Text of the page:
For all it is not, ZTNA is many things that will solidify its importance to security going forward. The solution’s influence and numbers will continue to grow as remote work becomes a staple — and according to IDC, 76 percent of enterprises will likely expand remote access in the near future.
No, no, no, ZTNA is not interchangeable with SASE, which is a much broader architecture. SASE brings together the benefits of a number of commonly used cloud-based networking and security tools that “see,” “understand,” and “control” more than ZTNA can alone. But ZTNA does underpin and complement the abilities of SASE in a number of ways — to secure application access at the edge; to restrict access from the cloud, websites, and mobile devices alike; and to limit the damage done in case of a breach. A ZTNA solution should be considered a key factor as organizations look toward moving to a broader SASE architecture.
Gartner says 60 percent of enterprises are going to eventually replace VPNs with ZTNA. VPNs simply aren’t scalable enough to meet the demands of a modern network jam-packed with remote users and a wild proliferation of apps. ZTNA provides access in a simpler fashion for end users, third parties, contractors, and the like without necessarily requiring deployment of a client. In addition, ZTNA provides extra security controls to these users’ access, which is impossible with a VPN. But many enterprises have sunk a lot of time and money over the last two decades into building networks with VPN architecture as the centerpiece, so some headbutting between networking and security is expected as organizations make the transition to ZTNA.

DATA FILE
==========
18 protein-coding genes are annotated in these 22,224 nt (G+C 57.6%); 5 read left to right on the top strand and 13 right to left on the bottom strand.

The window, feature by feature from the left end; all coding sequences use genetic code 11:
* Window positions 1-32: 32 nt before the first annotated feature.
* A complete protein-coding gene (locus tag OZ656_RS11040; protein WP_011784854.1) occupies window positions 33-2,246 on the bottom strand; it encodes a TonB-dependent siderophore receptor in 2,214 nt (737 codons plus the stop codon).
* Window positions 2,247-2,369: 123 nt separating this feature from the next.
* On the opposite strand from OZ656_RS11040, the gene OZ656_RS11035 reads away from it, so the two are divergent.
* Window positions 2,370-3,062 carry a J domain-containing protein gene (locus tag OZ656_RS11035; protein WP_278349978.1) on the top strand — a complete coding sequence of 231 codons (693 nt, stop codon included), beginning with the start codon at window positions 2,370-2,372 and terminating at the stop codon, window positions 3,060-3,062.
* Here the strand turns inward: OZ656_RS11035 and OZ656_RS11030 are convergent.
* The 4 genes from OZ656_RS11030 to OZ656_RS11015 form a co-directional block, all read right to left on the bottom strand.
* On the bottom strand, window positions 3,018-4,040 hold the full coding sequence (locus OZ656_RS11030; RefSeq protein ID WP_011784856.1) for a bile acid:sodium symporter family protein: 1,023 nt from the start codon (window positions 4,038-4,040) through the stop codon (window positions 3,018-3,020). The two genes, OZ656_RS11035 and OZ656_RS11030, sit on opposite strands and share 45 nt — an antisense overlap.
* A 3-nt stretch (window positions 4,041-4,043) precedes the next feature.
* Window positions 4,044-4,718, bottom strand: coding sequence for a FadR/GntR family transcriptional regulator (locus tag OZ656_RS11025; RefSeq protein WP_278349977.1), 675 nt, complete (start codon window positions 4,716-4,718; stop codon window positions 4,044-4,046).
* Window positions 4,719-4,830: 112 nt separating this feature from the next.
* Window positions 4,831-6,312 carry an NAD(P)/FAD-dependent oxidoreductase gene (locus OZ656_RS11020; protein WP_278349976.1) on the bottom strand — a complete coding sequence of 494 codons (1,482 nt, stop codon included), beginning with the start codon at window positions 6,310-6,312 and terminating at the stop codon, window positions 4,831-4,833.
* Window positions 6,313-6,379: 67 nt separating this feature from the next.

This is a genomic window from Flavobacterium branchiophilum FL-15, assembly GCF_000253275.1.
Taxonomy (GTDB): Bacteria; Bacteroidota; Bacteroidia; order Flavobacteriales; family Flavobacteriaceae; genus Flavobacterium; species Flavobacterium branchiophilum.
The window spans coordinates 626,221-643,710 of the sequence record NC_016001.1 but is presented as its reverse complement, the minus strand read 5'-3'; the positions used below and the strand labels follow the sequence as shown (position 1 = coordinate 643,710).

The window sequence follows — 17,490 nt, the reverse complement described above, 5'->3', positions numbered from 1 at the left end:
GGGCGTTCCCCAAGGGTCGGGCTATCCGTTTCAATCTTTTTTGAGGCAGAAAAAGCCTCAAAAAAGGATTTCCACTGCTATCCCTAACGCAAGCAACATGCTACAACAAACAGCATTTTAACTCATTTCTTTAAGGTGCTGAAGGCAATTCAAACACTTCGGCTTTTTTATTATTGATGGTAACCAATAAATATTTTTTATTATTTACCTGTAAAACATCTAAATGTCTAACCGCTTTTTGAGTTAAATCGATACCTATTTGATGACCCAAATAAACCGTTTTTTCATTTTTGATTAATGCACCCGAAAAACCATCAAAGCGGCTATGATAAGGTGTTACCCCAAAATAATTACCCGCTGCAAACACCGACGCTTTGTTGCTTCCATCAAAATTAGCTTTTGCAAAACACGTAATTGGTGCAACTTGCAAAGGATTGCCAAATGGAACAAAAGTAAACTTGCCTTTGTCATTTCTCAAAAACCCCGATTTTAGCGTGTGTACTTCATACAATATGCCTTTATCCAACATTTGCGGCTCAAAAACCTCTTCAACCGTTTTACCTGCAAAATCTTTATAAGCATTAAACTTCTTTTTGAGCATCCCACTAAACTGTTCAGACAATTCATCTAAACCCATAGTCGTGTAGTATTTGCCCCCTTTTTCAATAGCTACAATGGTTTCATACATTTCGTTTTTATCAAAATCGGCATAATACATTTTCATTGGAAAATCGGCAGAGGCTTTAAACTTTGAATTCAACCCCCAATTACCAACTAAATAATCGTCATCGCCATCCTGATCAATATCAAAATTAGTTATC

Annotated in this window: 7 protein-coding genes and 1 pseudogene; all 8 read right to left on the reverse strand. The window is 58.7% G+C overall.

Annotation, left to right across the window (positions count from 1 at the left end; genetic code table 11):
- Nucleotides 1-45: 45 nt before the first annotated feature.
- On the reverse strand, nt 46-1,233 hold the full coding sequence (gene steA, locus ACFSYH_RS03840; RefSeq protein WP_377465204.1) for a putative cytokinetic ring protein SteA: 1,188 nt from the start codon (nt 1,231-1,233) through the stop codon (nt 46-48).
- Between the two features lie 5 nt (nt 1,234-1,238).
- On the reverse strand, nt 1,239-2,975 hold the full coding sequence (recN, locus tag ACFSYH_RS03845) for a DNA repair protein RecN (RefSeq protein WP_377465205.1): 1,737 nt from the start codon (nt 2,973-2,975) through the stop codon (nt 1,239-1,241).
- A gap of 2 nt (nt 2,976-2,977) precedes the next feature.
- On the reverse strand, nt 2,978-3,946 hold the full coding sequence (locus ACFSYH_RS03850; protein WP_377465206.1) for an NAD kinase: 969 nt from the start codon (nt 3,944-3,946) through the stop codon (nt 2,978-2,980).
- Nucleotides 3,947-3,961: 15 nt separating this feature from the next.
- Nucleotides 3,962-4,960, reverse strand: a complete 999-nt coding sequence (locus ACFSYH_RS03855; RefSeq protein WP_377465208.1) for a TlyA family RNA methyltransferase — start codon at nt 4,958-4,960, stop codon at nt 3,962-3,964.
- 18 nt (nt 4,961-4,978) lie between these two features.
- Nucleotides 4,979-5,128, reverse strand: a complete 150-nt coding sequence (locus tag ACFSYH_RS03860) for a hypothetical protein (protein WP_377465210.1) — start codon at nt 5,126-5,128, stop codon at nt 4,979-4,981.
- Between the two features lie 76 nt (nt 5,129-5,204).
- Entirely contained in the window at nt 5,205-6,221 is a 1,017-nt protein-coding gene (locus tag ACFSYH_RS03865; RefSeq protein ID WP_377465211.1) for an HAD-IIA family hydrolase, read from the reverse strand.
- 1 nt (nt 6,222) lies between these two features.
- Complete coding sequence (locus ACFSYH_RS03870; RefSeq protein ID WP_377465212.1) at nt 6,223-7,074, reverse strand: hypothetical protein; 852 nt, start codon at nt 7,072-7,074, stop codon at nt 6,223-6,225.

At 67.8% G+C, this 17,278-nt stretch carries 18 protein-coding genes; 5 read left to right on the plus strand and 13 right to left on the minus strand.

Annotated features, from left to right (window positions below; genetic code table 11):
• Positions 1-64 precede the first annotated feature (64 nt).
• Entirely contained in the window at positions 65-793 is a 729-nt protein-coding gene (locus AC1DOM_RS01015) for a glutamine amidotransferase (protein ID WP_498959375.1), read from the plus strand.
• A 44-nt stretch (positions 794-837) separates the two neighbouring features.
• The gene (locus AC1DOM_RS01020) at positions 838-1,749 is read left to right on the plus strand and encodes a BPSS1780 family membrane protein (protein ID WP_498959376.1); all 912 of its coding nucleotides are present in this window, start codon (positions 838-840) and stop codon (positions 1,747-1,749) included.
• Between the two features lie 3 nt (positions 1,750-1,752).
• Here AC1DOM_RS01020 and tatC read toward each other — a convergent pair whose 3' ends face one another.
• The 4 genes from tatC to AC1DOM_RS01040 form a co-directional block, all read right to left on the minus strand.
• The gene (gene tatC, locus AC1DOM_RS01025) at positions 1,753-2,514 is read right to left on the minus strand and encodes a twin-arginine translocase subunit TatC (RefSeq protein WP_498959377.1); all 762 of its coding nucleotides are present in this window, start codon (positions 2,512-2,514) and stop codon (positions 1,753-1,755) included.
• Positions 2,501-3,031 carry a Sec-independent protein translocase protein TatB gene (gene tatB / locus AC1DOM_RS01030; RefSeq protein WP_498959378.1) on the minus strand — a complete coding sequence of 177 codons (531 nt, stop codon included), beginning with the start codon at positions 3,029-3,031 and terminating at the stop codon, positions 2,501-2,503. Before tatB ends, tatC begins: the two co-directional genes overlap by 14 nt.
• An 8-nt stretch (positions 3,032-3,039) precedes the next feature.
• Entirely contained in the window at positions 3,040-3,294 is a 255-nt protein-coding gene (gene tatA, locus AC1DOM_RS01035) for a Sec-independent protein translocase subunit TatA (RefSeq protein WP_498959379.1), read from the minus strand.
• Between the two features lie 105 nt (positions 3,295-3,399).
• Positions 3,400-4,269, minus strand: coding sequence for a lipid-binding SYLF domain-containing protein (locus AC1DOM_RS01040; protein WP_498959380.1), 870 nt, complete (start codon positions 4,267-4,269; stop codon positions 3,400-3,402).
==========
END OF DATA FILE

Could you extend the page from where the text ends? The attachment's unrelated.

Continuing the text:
Once a security team understands the applications in its computing landscape, who needs access to them, and what security needs to be tied to them, they can set policies around those factors. ZTNA will support those policies and ensure that they are followed, calling out “violations” and blocking access where necessary.
Once you figure out all the applications your organization has, who needs access to those applications, and what kind of security controls need to be tied to them, then you can bring the ZTNA solution in to start implementing security measures.
Security teams will have to put in work upfront — along with significant expense — to understand the expanse of an organization’s applications and access needs in order to implement ZTNA. But once that’s done, ZTNA is far less cumbersome than a VPN strategy, as applications can be added and access can be granted at will according to established security policies.
ZTNA’s many benefits sound like a wishlist for defenders. It supports anytime, anywhere work, reduces risk, provides greater visibility into cloud environments, creates a nimbler computing environment, and focuses security on the users and applications where all of the action is. It also limits lateral movement, ensures audit compliance, augments existing VPN strategies, and prevents data exfiltration. But to get the most out of ZTNA, organizations must align it to their business objectives, as well as to their security team’s principles.